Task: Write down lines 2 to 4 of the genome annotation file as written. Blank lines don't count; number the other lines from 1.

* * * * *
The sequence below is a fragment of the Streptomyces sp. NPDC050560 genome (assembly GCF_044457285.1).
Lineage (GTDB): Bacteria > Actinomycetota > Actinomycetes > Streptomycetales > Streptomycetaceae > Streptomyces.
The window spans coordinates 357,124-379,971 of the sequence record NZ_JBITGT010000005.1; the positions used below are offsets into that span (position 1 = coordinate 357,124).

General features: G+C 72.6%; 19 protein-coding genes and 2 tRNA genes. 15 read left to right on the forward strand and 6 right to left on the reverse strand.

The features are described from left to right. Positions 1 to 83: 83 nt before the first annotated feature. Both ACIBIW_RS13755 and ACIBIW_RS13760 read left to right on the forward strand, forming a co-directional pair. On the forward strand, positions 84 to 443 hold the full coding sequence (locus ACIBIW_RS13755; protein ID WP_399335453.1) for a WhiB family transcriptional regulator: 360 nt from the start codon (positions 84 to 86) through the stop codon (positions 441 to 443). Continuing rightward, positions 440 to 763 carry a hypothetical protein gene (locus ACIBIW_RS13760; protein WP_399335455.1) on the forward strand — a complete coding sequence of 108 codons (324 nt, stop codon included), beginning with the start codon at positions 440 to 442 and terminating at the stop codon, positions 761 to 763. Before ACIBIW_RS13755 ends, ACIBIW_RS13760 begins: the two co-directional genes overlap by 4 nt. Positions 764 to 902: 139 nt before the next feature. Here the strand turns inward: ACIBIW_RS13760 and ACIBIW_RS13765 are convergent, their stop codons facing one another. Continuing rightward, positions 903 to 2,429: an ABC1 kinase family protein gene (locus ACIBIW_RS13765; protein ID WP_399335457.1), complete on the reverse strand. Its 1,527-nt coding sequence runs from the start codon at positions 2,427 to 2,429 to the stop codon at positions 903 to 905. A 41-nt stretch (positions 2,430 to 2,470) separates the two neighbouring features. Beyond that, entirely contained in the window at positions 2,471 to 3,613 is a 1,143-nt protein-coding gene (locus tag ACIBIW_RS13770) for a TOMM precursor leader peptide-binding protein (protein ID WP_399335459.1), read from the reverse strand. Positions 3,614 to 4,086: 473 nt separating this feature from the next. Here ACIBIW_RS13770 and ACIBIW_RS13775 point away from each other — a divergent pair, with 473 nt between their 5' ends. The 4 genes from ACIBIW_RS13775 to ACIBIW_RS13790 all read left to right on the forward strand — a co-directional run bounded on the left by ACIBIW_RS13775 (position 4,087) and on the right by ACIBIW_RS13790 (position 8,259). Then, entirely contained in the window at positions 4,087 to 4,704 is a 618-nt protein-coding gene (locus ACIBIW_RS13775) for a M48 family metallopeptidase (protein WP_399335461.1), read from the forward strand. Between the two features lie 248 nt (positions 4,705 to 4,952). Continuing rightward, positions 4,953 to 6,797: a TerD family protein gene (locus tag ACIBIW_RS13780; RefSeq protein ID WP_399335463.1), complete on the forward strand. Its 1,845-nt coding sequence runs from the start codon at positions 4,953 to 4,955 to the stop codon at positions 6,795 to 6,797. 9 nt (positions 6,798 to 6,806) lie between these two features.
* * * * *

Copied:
Lineage (GTDB): Bacteria > Actinomycetota > Actinomycetes > Streptomycetales > Streptomycetaceae > Streptomyces.
The window spans coordinates 357,124-379,971 of the sequence record NZ_JBITGT010000005.1; the positions used below are offsets into that span (position 1 = coordinate 357,124).

General features: G+C 72.6%; 19 protein-coding genes and 2 tRNA genes. 15 read left to right on the forward strand and 6 right to left on the reverse strand.